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12:20 [Pub][JoC] A Single-Key Attack on the Full GOST Block Cipher


Abstract  The GOST block cipher is the Russian encryption standard published in 1989. In spite of considerable cryptanalytic efforts

over the past 20 years, a key recovery attack on the full GOST block cipher without any key conditions (e.g., weak keys and

related keys) has not been published yet. In this paper, we show the first single-key attack, which works for all key classes,

on the full GOST block cipher. To begin, we develop a new attack framework called Reflection-Meet-in-the-Middle Attack. This approach combines techniques of the reflection attack and the meet-in-the-middle (MITM) attack. Then we apply it to

the GOST block cipher employing bijective S-boxes. In order to construct the full-round attack, we use additional novel techniques

which are the effective MITM techniques using equivalent keys on a small number of rounds. As a result, a key can be recovered

with a time complexity of 2225 encryptions and 232 known plaintexts. Moreover, we show that our attack is applicable to the full GOST block cipher using any S-boxes, including

non-bijective S-boxes.

  • Content Type Journal Article
  • Pages 1-18
  • DOI 10.1007/s00145-012-9118-5
  • Authors

    • Takanori Isobe, Sony Corporation, 1-7-1 Konan, Minato-ku, Tokyo, 108-0075 Japan

    • Journal Journal of Cryptology
    • Online ISSN 1432-1378
    • Print ISSN 0933-2790

From: Wed, 01 Feb 2012 17:14:25 GMT

12:20 [Pub][JoC] On the Analysis of Cryptographic Assumptions in the Generic Ring Model


Abstract  The generic ring model considers algorithms that operate on elements of an algebraic ring by performing only the ring operations

and without exploiting properties of a given representation of ring elements. It is used to analyze the hardness of computational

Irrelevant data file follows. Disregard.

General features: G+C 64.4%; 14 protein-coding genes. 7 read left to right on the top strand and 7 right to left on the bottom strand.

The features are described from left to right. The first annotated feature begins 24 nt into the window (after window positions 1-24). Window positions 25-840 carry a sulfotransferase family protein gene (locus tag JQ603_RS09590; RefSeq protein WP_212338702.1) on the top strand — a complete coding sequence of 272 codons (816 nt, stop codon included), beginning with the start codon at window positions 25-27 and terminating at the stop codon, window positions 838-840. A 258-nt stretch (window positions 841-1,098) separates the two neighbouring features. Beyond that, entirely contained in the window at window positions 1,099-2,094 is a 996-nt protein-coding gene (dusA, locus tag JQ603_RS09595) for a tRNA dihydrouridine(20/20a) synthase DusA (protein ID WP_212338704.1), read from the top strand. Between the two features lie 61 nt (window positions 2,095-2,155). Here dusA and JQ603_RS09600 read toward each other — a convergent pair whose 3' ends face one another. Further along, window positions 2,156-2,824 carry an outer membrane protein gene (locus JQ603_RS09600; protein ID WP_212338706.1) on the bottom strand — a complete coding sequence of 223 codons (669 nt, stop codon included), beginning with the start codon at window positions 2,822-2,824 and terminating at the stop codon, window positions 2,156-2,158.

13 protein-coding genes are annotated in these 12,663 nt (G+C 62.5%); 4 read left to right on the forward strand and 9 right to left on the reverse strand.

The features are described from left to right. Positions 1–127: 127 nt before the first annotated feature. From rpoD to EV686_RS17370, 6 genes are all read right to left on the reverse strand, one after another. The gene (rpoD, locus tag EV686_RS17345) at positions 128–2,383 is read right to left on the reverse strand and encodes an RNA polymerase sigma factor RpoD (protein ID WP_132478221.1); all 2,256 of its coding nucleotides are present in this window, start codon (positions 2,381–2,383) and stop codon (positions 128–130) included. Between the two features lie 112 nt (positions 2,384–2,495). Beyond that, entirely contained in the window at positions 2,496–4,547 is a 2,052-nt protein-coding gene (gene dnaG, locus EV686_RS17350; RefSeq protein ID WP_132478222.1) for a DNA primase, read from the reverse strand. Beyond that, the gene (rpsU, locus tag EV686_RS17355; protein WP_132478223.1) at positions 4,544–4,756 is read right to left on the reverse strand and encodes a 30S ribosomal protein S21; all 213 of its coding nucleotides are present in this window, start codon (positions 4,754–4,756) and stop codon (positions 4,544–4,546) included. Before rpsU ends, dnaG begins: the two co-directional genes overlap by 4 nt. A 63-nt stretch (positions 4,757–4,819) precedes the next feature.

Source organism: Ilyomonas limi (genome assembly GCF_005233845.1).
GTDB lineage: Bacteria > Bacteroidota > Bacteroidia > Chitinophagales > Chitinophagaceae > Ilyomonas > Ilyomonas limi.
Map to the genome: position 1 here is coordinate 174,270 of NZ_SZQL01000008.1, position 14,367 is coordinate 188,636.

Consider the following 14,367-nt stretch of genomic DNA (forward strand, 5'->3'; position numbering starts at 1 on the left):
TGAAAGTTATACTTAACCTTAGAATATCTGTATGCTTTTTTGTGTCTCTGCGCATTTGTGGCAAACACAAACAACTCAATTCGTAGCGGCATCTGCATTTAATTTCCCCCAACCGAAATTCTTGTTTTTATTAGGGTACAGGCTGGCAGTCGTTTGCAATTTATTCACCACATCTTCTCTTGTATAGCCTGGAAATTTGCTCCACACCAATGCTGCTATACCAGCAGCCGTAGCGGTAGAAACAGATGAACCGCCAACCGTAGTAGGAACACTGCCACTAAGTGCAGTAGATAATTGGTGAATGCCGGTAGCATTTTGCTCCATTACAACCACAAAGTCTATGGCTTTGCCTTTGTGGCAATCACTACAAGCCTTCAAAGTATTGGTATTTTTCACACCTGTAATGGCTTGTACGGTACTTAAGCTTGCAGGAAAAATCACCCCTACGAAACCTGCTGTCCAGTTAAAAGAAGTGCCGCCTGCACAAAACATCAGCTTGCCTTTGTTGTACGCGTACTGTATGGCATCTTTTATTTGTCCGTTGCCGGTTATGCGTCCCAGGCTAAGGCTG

problems defined over rings. For instance, it is known that breaking RSA is equivalent to factoring in the generic ring model

(Aggarwal and Maurer, Eurocrypt 2009). Do hardness results in the generic ring model support the conjecture that solving the considered problem is also hard in

the standard model, where elements of ℤ


are represented by integers modulo n?

We prove in the generic ring model that computing the Jacobi symbol of an integer modulo n is equivalent to factoring. Since there are simple and efficient non-generic algorithms which compute the Jacobi symbol,

this provides an example of a natural computational problem which is hard in the generic ring model, but easy to solve if

elements of ℤ


are given in their standard representation as integers. Thus, a proof in the generic ring model is unfortunately not a very

strong indicator for the hardness of a computational problem in the standard model.

Despite this negative result, generic hardness results still provide a lower complexity bound for a large class of algorithms,

namely all algorithms solving a computational problem independent of a given representation of ring elements. From this point

of view, results in the generic ring model are still interesting. Motivated by this fact, we also show that solving the quadratic

residuosity problem generically is equivalent to factoring.

  • Content Type Journal Article
  • Pages 1-21
  • DOI 10.1007/s00145-012-9120-y
  • Authors

    • Tibor Jager, Institut für Kryptographie und Sicherheit, Karlsruhe Institute of Technology, Karlsruhe, Germany
    • Jörg Schwenk, Horst Görtz Institute for IT Security, Ruhr-University Bochum, Bochum, Germany

    • Journal Journal of Cryptology
    • Online ISSN 1432-1378
    • Print ISSN 0933-2790

From: Thu, 08 Mar 2012 06:51:31 GMT

12:20 [Pub][JoC] A Note on the Bivariate Coppersmith Theorem